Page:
Trimmigrants: Young People And The Underground Marijuana Harvest

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Photo: Kym Kemp
Photo: Kym Kemp

Humboldt County sits along the California coast about 200 miles north of San Francisco. It’s not just known for fog and giant redwoods. Humboldt is to weed what Napa County is to fine wine; the region is the epicenter for marijuana production in the U.S..

Every fall, young people — mostly in their 20’s — come from all over the world to work the marijuana harvest. The job they come for is “trimming”; getting the buds ready for market. The locals have a name for these young migrant workers: “trimmigrants”.

To understand this story, you need to know what trimming is. Marijuana grows like a huge bush and the flower it produces is the marijuana bud. Trimmers manicure the buds, snipping off the leaves and stems and then shaping them with their scissors.

The idea is to make the weed stand out, so it sells well at medical marijuana dispensaries.

Garberville, a tiny town of about 900 residents in Humboldt, swarms with trimmigrants during the season. Girls and guys, mostly in their 20s with big bulky backpacks and pitbulls. Many of them look like modern day hobos.

At the far end of town, I met Fermin, a 24-year-old artist from Tennessee. Like all the trimmers I spoke with, Fermin would use only his first name. Trimming for an illegal operation could make him an accessory to a drug crime.

“I heard you could get work pretty easy and you can get a pretty good amount I guess. So that was it really,” said Fermin. “The reality is that it’s taking a little bit longer than I expected.”

Fermin has been here for about a month and hasn’t found any work yet. It’s getting colder and the rains are coming. He sleeps in the woods just outside of town and dumpster dives for food. Until he finds a job trimming weed, he gets by on selling his art and playing music on the street.

It’s estimated that there are well over a hundred thousand marijuana plants growing in the hills around Humboldt, and they all need to be harvested around the same time and processed quickly to avoid mold and other problems. So from September through November, it’s all hands on deck. That’s where trimmigrants, also called scissor drifters, come in.

Trimmers are paid by the pound. And fast trimmers can make $300-$500 a day. In cash, under the table; but of course if the place where you’re trimming gets busted, it could also land you in jail.

Some trimmigrants, like Fermin, give the impression they’re here to work. But the scene is also attracting drifters who hang around looking pretty drugged out. Locals say European youth often get hired over Americans who get stereotyped as hippy kids.

Kristin Nevedal says migrant trimmers are everywhere, obstructing local businesses, and damaging the river with their squatter camps. Nevedal is a local resident and co-founder of the Emerald Growers Association, a group of 400 marijuana farmers all over California.

“This is not the fun vacation thing to do, right? To like show up in Garberville in the fall and see if you can get a job,” said Nevedal. “We cannot house these people, we don’t have any facilities for them. Like, don’t come unless you have a job.”

According to the county sheriffs the majority of growers in Humboldt are operating illegally. So hiring strangers from the side of the road puts the growers at risk.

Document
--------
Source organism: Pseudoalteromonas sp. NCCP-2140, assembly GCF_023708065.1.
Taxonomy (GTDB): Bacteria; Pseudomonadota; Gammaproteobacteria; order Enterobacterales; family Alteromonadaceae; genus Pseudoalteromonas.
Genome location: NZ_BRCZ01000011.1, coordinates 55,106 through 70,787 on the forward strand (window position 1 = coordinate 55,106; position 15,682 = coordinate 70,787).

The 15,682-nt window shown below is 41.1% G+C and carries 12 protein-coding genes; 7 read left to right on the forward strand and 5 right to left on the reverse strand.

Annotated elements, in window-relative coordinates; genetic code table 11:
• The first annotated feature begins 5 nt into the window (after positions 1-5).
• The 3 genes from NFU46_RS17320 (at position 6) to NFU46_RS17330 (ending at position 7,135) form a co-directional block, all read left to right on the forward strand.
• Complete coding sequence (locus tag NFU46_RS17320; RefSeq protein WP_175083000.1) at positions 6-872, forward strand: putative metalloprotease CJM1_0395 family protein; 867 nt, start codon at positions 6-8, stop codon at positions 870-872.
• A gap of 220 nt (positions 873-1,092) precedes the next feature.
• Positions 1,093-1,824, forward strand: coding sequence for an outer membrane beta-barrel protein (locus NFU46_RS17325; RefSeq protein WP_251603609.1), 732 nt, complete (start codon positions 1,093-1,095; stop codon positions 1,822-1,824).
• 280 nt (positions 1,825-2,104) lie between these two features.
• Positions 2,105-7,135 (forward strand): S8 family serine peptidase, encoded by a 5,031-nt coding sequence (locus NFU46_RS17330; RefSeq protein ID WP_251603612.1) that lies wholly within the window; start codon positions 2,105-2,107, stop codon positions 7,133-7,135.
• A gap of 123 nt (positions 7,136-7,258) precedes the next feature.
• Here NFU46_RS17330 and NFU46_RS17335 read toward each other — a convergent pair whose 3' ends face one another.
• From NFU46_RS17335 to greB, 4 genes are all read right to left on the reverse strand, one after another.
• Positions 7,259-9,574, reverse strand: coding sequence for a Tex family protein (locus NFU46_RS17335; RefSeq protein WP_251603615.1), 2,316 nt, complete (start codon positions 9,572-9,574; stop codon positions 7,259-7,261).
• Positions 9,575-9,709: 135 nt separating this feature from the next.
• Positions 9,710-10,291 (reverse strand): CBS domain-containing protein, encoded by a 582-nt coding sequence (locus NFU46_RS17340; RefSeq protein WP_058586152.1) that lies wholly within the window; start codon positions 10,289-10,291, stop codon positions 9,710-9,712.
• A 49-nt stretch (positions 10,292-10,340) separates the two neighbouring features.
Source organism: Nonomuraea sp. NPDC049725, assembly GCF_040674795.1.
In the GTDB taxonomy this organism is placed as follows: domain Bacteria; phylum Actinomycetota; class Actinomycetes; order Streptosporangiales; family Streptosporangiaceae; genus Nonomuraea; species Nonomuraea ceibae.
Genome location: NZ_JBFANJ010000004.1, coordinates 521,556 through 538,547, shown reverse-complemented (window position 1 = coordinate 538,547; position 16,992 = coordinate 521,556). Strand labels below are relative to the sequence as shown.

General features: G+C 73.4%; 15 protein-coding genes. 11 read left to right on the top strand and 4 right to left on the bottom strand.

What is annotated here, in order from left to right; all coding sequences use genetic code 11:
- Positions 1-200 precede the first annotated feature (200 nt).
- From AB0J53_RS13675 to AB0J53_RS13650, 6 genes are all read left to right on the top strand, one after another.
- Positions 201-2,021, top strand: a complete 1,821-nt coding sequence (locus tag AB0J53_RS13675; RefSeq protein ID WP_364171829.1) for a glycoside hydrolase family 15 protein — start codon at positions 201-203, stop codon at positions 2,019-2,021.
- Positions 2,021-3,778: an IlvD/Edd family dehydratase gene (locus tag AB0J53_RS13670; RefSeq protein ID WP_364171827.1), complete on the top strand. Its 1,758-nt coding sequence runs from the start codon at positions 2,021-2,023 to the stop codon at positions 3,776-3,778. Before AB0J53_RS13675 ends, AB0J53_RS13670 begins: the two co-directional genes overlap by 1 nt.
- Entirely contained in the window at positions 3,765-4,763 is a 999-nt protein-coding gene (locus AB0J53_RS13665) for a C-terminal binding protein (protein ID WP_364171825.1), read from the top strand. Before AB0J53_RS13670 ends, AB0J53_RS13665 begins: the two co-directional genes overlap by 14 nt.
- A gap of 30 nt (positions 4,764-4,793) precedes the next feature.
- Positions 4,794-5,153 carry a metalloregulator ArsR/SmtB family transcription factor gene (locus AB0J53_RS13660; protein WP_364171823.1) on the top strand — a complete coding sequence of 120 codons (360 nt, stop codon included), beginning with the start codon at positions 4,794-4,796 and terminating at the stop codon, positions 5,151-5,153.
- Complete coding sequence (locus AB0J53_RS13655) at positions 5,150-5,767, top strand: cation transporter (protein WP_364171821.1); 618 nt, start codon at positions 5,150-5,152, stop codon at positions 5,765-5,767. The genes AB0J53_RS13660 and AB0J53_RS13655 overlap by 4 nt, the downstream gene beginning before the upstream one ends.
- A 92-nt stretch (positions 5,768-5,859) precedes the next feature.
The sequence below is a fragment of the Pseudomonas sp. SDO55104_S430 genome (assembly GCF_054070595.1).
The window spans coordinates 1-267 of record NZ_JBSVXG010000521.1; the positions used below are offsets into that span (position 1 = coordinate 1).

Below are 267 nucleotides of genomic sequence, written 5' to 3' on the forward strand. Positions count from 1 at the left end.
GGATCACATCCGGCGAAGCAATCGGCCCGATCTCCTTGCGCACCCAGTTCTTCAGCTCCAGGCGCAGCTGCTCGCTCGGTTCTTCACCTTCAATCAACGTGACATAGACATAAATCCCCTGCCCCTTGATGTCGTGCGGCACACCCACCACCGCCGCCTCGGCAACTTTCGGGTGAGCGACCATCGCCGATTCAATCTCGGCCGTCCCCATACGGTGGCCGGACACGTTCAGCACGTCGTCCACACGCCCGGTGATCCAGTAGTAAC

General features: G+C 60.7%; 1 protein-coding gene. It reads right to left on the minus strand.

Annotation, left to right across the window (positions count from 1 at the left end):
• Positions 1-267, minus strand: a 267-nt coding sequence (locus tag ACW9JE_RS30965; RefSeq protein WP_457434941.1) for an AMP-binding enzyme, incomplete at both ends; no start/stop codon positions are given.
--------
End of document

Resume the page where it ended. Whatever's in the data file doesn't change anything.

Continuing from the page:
There is risk for trimmers too. Every year some go missing and trimmers have even been killed. They often work in remote areas with no cell phone service or running water, sleeping in tents. Sometimes they don’t even know where they are.

Tim Blake has been growing marijuana since the 70’s. His collective, Healing Harvest Farms, is just south, in Mendocino County. Blake’s is a small farm and it’s legal. He grows 25 plants, which is the county limit for medicinal marijuana, but the plants are huge.

“Look at the different colors,” Blake said as he showed off his plants, “you got the purples, then you got the dark greens, the light greens.”

Blake’s marijuana plants look almost like small trees. They’re ten feet high and he says each one will produce about 8 pounds of weed.

“As soon as you squeeze it,” Blake said, handling a plant, “you can feel the resin on it. It gets right on your fingers. It gets all over it.”

Blake brought me to the trimming room where six people, most in their 20s, are sitting and snipping away. Out of concern that a stranger could steal his entire harvest which is worth almost a quarter million dollars. Blake only hires trimmers he knows.

“You’re sitting here all day long,” said a trimmer named Bishma.

Bishma is a local who does catering work that mostly supports his wife and two kids. But during the fall harvest, he lives full time on the farm.

“Some people think I sit eight hours at a job,” said Bishma, “(but) it’s like we’re sitting here 14 hours. And it’s the same repetitive motion over and over and over again so people just go to town and listen to every kind of music they can.”

Music is a big part of trimming, and the faster the music, the faster they snip. I watched as their scissors sync with the beat.

“As far as radio goes around here, there’s country music, latino music, and NPR,” said Bishma. “So for most of us it’s NPR.”

Lots of locals depend on marijuana for part of their livelihood. For young people who manage to get into the trimmigrant workforce, it’s a job so lucrative that some can make all of their money for the year during the three month harvest. But as laws around the country change — making marijuana legal — analysts say the pay scale is bound to go down, making trimming more like any other low-paid farm work.

And like farm work across the country–marijuana production is already becoming mechanized, gradually making trimmigrants a thing of the past.

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